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Publication numberUS8065138 B2
Publication typeGrant
Application numberUS 11/849,106
Publication dateNov 22, 2011
Filing dateAug 31, 2007
Priority dateMar 1, 2005
Also published asCN101138020A, CN101138020B, DE602006014096D1, EP1855269A1, EP1855269A4, EP1855269B1, US20080281588, WO2006093019A1
Publication number11849106, 849106, US 8065138 B2, US 8065138B2, US-B2-8065138, US8065138 B2, US8065138B2
InventorsMasato Akagi, Rieko Futonagane, Yoshihiro Irie, Hisakazu Yanagiuchi, Yoshitane Tanaka
Original AssigneeJapan Advanced Institute Of Science And Technology, Glory Ltd.
Export CitationBiBTeX, EndNote, RefMan
External Links: USPTO, USPTO Assignment, Espacenet
Speech processing method and apparatus, storage medium, and speech system
US 8065138 B2
Abstract
A speech processing apparatus includes a spectrum envelope extracting unit which extracts the spectrum envelope of an input speech signal, a spectrum envelope deforming unit which applies deformation to the spectrum envelope to generate a deformed spectrum envelope, a spectrum fine structure extracting unit which extracts the spectrum fine structure of the input speech signal, a deformed spectrum generating unit which generates a deformed spectrum by combining the deformed spectrum envelope with the spectrum fine structure, and a speech generating unit which generates an output speech signal on the basis of the deformed spectrum. This apparatus emits a disrupting sound based on the output speech signal to prevent a third party from eavesdropping on a conversation.
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Claims(16)
1. A speech processing method comprising:
extracting a spectrum envelope of an input speech signal;
extracting a spectrum fine structure of the input speech signal for representing the sound source information of the input speech signal;
generating a deformed spectrum envelope by applying deformation to the spectrum envelope upon setting an inversion axis with respect to the spectrum envelope and inverting the spectrum envelope about the inversion axis;
generating a deformed spectrum by combining the deformed spectrum envelope with the spectrum fine structure; and
generating an output speech signal on the basis of the deformed spectrum.
2. A speech processing method comprising:
extracting a spectrum envelope of an input speech signal;
extracting a spectrum fine structure of the input speech signal;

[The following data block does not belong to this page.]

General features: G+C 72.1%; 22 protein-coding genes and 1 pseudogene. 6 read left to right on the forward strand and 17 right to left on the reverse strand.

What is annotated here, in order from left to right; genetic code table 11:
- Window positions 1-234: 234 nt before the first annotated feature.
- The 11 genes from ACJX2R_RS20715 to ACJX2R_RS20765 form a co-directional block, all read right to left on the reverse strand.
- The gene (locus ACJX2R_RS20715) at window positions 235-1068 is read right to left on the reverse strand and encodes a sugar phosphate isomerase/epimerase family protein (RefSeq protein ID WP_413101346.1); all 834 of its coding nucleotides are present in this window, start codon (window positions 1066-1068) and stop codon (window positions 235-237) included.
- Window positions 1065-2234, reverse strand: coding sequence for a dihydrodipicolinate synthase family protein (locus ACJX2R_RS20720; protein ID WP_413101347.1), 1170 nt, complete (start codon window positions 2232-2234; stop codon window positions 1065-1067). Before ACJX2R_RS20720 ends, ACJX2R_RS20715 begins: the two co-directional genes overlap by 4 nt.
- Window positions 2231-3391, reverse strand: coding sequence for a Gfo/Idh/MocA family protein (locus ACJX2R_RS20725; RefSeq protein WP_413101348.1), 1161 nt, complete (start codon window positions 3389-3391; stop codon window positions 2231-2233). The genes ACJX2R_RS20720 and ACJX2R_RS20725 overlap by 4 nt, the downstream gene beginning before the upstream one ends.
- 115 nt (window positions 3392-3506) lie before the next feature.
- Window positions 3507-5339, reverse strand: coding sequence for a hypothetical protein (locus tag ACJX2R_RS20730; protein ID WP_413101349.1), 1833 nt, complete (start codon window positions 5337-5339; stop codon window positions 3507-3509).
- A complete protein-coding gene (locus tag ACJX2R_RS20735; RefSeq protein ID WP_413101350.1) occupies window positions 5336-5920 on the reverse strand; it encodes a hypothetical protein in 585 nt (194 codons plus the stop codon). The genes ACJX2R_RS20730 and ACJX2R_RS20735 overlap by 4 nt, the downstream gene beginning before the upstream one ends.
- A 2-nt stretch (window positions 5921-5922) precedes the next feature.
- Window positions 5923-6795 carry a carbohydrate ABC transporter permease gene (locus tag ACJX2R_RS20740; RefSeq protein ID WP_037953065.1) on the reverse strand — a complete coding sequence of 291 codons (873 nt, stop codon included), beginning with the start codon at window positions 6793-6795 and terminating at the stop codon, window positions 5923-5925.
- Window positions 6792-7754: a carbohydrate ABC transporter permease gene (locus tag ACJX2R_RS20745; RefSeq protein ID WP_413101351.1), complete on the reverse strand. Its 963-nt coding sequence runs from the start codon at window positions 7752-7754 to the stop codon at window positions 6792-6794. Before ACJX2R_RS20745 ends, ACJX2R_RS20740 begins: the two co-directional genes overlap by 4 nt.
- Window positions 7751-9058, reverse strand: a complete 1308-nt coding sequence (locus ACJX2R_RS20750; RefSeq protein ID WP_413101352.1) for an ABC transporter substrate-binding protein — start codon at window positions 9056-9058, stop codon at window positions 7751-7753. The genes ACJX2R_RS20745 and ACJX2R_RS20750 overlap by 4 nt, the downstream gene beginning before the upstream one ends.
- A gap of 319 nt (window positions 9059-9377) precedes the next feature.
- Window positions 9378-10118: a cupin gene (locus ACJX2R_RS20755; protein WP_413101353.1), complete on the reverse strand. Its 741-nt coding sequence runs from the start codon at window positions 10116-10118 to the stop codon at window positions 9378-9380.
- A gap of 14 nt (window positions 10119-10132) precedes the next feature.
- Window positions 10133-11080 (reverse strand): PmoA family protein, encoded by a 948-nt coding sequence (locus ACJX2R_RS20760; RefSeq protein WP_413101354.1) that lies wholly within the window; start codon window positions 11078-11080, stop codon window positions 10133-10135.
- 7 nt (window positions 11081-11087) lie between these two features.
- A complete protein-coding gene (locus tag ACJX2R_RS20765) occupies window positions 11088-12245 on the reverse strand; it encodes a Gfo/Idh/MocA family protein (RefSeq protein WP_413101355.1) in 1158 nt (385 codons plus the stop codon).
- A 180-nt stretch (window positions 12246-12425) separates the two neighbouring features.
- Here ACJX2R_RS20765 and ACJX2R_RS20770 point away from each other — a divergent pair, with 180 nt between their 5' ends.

generating a deformed spectrum envelope by applying deformation to the spectrum envelope;
generating a deformed spectrum by combining the deformed spectrum envelope with the spectrum fine structure;
extracting a high-frequency component of the spectrum of the input speech signal;
replacing a high-frequency component contained in the deformed spectrum by the extracted high-frequency component; and
generating an output speech signal on the basis of a deformed spectrum after replacement of the high-frequency component.
3. A speech processing apparatus comprising:
a spectrum envelope extracting unit which extracts a spectrum envelope of an input speech signal;
a spectrum fine structure extracting unit which extracts a spectrum fine structure of the input speech signal;
a spectrum envelope deforming unit which applies deformation to the spectrum envelope upon setting an inversion axis with respect to the spectrum envelope and inverting the spectrum envelope about the inversion axis to generate a deformed spectrum envelope;
a deformed spectrum generating unit which generates a deformed spectrum by combining the deformed spectrum envelope with the spectrum fine structure; and
a speech generating unit which generates an output speech signal on the basis of the deformed spectrum.
4. A speech processing apparatus according to claim 3, wherein the spectrum envelope deforming unit is configured to apply the deformation to the spectrum envelope in at least one of an amplitude direction and a frequency axis direction.
5. A speech processing apparatus according to claim 3, wherein the spectrum envelope deforming unit is configured to apply the deformation by changing positions of peaks and dips of the spectrum envelope.
6. A speech processing apparatus according to claim 3, wherein the spectrum envelope deforming unit is configured to apply the deformation by shifting the spectrum envelope on a frequency axis.